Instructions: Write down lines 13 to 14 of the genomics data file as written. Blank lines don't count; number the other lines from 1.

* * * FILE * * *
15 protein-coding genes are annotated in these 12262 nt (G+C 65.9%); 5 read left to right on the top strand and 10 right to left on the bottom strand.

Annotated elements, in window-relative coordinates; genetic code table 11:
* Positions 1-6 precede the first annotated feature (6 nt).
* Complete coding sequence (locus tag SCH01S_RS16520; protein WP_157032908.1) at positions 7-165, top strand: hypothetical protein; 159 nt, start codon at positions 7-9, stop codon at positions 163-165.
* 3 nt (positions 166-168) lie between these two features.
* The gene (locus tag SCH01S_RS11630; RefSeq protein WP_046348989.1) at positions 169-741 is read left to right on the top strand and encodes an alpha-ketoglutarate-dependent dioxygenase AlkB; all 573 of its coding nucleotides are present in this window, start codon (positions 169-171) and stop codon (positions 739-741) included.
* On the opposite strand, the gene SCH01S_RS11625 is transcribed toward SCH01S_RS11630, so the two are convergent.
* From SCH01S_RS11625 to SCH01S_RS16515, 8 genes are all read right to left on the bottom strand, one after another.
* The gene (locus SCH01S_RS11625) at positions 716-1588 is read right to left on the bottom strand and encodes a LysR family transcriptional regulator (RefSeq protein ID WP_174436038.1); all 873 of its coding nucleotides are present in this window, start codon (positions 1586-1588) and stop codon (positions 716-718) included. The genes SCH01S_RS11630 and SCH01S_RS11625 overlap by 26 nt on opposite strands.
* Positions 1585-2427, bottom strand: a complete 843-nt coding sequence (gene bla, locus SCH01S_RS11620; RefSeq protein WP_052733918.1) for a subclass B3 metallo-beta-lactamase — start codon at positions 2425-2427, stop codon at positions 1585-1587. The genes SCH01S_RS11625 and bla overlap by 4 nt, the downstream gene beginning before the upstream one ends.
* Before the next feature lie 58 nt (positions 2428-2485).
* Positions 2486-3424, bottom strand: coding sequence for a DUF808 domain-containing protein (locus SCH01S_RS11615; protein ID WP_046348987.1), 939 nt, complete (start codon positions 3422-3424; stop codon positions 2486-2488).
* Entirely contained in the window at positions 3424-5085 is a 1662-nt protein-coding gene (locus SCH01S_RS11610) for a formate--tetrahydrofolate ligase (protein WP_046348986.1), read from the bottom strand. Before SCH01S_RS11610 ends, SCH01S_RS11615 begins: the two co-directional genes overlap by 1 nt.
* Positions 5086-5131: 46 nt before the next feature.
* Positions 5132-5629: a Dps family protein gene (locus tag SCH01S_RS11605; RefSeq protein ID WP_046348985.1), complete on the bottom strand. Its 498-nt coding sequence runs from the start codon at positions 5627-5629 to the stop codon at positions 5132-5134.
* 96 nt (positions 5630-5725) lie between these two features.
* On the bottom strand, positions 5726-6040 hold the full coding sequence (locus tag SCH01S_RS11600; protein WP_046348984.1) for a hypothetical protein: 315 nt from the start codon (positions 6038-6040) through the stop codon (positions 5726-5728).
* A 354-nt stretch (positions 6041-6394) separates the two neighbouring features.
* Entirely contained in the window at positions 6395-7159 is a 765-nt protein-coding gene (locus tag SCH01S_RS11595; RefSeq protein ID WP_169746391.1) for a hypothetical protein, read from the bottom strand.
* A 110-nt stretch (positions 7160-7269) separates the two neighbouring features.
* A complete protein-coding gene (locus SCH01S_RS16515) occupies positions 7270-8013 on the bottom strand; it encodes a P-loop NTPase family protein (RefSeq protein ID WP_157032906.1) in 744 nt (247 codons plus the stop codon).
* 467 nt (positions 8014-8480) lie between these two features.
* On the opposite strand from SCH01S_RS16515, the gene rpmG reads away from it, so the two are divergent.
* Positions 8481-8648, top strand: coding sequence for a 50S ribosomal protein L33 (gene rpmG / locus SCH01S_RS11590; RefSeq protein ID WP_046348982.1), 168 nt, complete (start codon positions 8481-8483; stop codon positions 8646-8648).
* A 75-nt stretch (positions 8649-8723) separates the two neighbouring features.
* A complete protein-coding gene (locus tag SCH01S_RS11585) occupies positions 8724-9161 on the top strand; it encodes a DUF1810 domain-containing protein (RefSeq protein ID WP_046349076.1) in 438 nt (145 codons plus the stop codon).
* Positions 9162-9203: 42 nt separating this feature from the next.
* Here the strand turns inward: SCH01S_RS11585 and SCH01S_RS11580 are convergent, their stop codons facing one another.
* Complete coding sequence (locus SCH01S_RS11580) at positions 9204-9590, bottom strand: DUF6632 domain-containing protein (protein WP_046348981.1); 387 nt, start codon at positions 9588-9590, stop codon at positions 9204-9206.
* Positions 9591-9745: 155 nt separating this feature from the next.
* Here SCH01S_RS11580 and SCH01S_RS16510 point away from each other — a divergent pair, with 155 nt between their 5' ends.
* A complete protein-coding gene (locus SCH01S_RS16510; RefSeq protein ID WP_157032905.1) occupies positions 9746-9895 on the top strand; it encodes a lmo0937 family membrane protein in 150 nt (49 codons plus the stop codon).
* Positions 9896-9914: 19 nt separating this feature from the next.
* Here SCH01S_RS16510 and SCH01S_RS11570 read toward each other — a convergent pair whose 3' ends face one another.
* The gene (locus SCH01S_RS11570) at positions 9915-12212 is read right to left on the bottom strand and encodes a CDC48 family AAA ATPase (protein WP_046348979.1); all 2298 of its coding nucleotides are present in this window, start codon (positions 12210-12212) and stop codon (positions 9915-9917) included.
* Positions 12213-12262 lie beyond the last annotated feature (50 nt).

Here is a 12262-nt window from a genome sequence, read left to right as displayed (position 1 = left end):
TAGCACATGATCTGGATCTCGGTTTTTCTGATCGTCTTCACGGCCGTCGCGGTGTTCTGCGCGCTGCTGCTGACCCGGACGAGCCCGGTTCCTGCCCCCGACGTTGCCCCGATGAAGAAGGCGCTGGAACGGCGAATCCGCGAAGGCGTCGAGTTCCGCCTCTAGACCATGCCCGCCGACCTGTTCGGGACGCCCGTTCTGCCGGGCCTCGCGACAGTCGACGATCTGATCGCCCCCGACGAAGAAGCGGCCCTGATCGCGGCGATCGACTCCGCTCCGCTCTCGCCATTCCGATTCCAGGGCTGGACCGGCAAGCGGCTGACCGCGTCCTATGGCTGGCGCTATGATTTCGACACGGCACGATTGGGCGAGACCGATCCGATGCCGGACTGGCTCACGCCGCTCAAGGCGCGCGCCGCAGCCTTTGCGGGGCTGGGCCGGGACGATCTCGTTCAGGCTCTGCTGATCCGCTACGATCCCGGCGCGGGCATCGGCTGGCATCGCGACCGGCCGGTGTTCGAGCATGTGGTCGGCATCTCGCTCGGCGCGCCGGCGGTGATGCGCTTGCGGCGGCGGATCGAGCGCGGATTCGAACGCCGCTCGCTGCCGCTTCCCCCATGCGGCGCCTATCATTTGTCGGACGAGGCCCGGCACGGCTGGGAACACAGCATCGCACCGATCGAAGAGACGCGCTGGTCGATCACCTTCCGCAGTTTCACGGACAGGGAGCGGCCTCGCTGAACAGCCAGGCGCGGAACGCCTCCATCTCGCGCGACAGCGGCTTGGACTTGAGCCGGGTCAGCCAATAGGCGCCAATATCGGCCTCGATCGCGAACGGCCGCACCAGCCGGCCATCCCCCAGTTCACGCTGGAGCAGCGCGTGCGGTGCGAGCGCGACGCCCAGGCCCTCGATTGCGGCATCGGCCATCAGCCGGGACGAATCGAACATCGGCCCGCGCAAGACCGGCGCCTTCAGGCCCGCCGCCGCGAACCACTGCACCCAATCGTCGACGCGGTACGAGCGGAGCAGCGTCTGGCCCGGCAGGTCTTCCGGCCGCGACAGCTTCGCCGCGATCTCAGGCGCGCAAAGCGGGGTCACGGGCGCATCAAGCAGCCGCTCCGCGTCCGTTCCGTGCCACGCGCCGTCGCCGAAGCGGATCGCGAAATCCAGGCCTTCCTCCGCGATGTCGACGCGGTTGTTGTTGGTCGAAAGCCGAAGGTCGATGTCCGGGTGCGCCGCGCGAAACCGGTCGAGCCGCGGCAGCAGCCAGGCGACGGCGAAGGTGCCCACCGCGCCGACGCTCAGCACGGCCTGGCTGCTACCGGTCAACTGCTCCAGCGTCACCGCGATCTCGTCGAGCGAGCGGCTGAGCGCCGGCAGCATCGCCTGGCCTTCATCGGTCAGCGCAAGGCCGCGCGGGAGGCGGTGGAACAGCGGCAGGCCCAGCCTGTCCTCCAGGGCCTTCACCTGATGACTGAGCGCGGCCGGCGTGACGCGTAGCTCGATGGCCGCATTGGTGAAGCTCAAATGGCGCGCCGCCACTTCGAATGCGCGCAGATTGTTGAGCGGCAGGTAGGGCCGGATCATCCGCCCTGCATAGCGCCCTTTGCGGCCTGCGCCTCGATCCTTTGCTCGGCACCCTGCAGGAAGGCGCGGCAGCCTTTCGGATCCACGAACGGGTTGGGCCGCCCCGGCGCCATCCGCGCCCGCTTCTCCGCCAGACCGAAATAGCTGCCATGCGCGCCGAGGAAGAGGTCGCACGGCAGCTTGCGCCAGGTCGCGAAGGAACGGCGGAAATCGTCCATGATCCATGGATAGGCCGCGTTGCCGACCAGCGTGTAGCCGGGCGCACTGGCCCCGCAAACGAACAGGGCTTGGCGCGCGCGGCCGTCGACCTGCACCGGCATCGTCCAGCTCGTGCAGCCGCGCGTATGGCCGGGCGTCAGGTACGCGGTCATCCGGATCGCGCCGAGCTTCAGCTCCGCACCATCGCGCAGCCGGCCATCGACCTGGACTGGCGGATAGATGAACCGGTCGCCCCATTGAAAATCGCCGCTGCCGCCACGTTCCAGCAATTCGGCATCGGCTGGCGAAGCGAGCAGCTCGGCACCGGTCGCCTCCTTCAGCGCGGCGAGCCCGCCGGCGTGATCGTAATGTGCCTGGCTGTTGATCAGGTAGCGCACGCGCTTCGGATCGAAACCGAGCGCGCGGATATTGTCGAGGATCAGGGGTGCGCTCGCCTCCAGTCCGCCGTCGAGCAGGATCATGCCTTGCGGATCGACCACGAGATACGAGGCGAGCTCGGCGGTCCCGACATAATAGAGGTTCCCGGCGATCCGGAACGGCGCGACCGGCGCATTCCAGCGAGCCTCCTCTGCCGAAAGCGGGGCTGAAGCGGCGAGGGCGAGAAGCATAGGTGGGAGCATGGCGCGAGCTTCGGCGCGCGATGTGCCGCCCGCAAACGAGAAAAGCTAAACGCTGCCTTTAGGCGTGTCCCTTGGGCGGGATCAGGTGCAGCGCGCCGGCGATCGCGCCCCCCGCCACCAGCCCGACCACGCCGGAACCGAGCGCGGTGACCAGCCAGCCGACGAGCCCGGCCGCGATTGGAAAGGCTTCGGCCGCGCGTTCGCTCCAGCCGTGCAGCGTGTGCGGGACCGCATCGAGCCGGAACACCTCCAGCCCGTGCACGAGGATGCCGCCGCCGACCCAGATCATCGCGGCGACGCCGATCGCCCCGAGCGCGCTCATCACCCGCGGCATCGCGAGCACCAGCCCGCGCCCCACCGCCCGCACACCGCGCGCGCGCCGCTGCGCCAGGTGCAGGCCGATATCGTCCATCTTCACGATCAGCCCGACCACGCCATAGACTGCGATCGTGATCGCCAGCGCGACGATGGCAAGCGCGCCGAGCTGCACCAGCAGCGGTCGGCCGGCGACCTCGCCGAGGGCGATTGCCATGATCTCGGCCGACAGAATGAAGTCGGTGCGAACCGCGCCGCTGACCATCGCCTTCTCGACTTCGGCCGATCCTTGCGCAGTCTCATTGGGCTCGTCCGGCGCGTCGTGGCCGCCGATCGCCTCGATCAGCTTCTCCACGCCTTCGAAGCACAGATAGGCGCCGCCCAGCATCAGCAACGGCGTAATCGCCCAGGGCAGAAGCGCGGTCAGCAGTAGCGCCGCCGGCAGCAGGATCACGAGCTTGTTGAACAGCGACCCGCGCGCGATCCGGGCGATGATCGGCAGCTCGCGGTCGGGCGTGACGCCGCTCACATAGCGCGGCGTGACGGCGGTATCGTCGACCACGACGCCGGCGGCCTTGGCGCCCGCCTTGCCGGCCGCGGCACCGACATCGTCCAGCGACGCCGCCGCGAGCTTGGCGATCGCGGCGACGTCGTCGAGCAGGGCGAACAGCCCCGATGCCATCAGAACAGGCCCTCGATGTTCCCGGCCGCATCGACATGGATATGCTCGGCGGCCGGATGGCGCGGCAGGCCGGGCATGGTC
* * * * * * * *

* Entirely contained in the window at positions 3424-5085 is a 1662-nt protein-coding gene (locus SCH01S_RS11610) for a formate--tetrahydrofolate ligase (protein WP_046348986.1), read from the bottom strand. Before SCH01S_RS11610 ends, SCH01S_RS11615 begins: the two co-directional genes overlap by 1 nt.
* Positions 5086-5131: 46 nt before the next feature.